Name: T-Rex w/ Crag the Clubber
Line: Bone Age (Kenner)
I vaguely remember these toys from my childhood, but when I had a chance to pick up a large bag of parts I couldn't resist. I took a gamble on the purchase and it paid off to some extent. Since I don't have much information on these toys nor do I have the instructions this won't be a very in depth review...sorry.
From what I remember these toys were basically large building sets...kind of. Each dinosaur came with a caveman type figure about the size of the figures that came with M.A.S.K. toys. The figure's accessories were very simple - ranging from clubs, small bones to spears. Additional figures were also sold separately. Each dinosaur could be broken down into bones and the rebuilt as some sort of vehicle...and I use that term loosely. There were also smaller sets that were weapons or small vehicles.
I had enough parts in the bag to construct what I think is a complete T-Rex. I gotta say that for a toy from the mid to late 80's I was impressed with the overall quality. The bones were cast in sturdy plastic and for the most part were still white. Old white toys don't usually stay very white. The connector points are cast in clear plastic. The set holds together fairly well. The T-Rex is a little top heavy making it hard to stand up on it's own without some sort of support, but not impossible for it to stand. I think the caveman figure was supposed to "ride" in the skull as the mouth is articulated enough to let it open and close. There isn't really any other articulation to speak of.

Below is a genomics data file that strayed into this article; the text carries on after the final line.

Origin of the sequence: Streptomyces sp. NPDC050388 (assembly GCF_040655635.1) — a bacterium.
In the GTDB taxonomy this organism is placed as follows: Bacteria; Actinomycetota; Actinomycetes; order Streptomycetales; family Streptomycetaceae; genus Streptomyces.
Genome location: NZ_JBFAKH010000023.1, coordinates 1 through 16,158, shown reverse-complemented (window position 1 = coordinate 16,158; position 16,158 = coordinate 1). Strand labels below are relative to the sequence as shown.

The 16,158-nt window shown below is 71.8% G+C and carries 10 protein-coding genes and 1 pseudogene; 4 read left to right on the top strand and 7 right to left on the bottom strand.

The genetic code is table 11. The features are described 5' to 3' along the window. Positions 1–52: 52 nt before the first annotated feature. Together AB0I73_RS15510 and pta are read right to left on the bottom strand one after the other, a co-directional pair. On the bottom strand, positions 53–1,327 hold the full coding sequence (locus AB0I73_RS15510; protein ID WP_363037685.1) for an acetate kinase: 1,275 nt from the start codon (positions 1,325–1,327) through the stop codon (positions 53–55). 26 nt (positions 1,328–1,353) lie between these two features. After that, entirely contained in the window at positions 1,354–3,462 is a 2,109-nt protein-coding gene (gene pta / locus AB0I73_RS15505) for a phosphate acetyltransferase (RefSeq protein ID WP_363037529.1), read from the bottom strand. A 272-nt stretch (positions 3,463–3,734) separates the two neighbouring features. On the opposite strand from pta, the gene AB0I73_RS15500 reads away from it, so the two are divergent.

The back spine pieces are a different shade of white and I'm not sure if that was meant to be or if the plastic has started to yellow. I wish I had remembered to pull out my measuring tape as this toy stands fairly tall. I don't own the toy anymore, but my best guess from memory would say the toy stood about 2 feet tall.
You would have thought that these toys would have sold well. 1) they are dinosaurs and what little boy doesn't like dinosaurs? and 2) they are a building set of sorts. A lot of the toys I grew up with had some sort of accompanying cartoon show on TV or at least a comic book. Bone Age from what I understand didn't have either so there wasn't an outside force that helped draw kids (and their parent's wallets) in. It's a shame too because when I tried to research these toys after I bought the bag I found some rather nice sets. They don't seem to be all that common on the secondary market either, but that doesn't surprise me if they didn't sell well to begin with. I wish I had more information about these toys to share with you, but for now that is all.